The earliest professors of modern Landscape Gardening have generally agreed upon two variations, of which the art is capable — variations no less certainly distinct, on the one hand, than they are capable of intermingling and combining, on the other. These are the beautiful and the picturesque: or, to speak more definitely, the beauty characterized by simple and flowing forms, and that expressed by striking, irregular, spirited forms.
* To most landscape architects of the present time, Mr. Downing's remarks on the geometrical style will seem slighting. They are much more liberal, however, than most of the discussions of that day. Early American thought, in particular, ran to partisan extremes in condemning the geometrical style, so that while Mr. Downing seems to have had little conception of its fundamental merits or practical possibilities, he had the good taste to spare his readers the usual venomous diatribes. — F. A. W.
Fig. 5. The Beautiful as Illustrated by Mr. Downing.
The admirer of nature, as well as the lover of pictures and engravings, will at once call to mind examples of scenery distinctly expressive of each of these kinds of beauty. In nature, perhaps some gently undulating plain, covered with emerald turf, partially or entirely encompassed by rich, rolling outlines of forest canopy, — its wildest expanse here broken occasionally, by noble groups of round-headed trees, or there interspersed with single specimens whose trunks support heads of foliage flowing in outline, or drooping in masses to the very turf beneath them. In such a scene we often behold the azure of heaven, and its silvery clouds, as well as the deep verdure of the luxuriant and shadowy branches, reflected in the placid bosom of a sylvan lake: the shores of the latter swelling out, and receding, in gentle curved lines; the banks, sometimes covered with soft turf sprinkled with flowers, and in other portions clothed with luxuriant masses of verdant shrubs. Here are all the elements of what is termed natural beauty, — or a landscape characterized by simple, easy, and flowing lines.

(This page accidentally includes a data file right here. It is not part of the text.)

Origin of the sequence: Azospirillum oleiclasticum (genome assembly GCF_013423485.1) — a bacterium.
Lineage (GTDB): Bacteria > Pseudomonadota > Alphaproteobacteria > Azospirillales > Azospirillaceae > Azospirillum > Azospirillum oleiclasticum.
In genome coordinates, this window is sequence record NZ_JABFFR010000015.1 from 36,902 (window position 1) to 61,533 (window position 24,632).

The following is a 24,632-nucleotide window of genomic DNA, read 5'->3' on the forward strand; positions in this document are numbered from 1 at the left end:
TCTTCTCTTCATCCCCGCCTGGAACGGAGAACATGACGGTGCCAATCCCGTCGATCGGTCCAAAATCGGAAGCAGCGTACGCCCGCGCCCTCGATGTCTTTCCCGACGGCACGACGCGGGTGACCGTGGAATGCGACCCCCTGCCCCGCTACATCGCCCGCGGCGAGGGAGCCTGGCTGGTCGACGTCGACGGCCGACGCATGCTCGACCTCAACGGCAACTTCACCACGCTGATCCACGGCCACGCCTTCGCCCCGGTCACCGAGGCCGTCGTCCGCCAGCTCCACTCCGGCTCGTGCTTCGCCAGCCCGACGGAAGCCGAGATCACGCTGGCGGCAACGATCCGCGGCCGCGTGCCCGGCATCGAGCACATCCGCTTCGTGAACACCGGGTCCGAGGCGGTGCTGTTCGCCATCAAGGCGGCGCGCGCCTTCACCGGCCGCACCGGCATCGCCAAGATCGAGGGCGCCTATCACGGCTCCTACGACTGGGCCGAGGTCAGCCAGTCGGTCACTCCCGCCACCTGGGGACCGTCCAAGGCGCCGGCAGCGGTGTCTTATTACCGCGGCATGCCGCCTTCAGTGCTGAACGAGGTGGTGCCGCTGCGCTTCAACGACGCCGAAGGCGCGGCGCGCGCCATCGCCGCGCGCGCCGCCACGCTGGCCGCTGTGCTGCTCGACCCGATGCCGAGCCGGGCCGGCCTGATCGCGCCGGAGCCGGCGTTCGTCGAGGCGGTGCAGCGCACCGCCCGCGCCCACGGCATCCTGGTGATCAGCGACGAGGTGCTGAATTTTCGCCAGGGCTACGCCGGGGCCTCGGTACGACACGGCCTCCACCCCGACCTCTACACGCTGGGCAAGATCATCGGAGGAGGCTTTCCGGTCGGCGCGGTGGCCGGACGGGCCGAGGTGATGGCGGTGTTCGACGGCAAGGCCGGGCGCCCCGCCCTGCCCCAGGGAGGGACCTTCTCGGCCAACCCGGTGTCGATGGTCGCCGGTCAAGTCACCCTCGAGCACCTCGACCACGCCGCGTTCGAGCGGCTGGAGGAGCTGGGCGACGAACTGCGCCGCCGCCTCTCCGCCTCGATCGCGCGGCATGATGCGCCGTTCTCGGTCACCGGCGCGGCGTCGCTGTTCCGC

For an example of the opposite character, let us take a stroll to the nearest woody glen in your neighborhood -perhaps a romantic valley, half shut in on two or more sides by steep rocky banks, partially concealed and overhung by clustering vines, and tangled thickets of deep foliage. Against the sky outline breaks the wild and irregular form of some old, half decayed tree near by, or the horizontal and unique branches of the larch or the pine, with their strongly marked forms. Rough and irregular stems and trunks, rocks half covered with mosses and flowering plants, open glades of bright verdure opposed to dark masses of bold shadowy foliage, form prominent objects in the foreground. If water enlivens the scene, we shall hear the murmur of the noisy brook, or the cool dashing of the cascade, as it leaps over the rocky barrier. Let the stream turn the ancient and well-worn wheel of the old mill in the middle ground, and we shall have an illustration of the picturesque, not the less striking from its familiarity to every one.